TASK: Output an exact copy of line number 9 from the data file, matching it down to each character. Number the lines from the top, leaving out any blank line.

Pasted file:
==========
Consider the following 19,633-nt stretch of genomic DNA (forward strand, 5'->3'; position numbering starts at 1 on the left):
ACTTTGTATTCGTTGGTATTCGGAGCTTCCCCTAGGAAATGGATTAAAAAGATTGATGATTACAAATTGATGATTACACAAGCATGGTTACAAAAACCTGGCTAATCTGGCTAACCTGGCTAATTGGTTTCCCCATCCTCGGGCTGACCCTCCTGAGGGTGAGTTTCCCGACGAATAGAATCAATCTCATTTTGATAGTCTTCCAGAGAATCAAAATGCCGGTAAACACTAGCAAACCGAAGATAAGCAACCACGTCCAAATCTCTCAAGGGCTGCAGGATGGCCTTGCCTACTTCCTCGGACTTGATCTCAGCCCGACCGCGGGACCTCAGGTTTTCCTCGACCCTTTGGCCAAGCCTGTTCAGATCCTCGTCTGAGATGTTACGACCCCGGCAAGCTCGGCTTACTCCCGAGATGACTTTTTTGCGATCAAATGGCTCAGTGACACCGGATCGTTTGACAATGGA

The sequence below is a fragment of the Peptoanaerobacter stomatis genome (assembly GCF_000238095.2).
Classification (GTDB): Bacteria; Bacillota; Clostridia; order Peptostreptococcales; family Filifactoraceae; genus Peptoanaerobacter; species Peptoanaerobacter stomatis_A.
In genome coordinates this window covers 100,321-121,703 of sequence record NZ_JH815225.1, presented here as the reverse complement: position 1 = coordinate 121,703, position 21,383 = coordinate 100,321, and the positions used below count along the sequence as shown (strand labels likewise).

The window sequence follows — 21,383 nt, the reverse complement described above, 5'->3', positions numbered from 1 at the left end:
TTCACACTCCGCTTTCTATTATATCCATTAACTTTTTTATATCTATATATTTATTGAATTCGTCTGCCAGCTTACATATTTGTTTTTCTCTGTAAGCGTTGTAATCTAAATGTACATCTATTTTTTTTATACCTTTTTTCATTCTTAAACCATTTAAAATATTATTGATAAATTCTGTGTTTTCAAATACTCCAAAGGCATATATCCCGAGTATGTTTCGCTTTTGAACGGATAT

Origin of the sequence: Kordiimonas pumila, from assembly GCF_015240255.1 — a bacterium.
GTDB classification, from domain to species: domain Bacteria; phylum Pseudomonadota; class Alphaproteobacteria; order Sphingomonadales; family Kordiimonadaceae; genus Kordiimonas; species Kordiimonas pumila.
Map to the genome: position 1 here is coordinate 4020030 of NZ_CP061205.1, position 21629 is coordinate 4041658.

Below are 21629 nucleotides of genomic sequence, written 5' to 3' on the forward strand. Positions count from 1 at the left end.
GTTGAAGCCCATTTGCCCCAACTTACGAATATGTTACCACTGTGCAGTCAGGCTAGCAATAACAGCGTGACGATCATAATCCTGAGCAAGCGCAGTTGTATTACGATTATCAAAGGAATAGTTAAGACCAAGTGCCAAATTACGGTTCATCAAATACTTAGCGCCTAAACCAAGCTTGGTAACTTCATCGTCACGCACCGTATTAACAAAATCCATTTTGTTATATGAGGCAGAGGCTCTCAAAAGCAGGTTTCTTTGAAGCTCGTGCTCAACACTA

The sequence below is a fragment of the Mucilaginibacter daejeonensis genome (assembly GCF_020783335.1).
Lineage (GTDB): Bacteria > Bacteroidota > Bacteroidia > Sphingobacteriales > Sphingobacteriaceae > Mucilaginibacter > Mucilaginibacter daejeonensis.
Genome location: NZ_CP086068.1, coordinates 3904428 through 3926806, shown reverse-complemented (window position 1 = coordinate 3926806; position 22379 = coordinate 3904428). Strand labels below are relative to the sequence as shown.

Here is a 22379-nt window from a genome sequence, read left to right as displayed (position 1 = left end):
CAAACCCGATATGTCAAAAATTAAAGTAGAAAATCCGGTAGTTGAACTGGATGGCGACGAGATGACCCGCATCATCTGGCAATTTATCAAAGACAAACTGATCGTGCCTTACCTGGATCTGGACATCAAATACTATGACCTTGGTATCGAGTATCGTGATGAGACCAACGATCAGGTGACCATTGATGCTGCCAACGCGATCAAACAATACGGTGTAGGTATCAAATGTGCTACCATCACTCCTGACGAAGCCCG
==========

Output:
GTDB classification, from domain to species: domain Bacteria; phylum Pseudomonadota; class Alphaproteobacteria; order Sphingomonadales; family Kordiimonadaceae; genus Kordiimonas; species Kordiimonas pumila.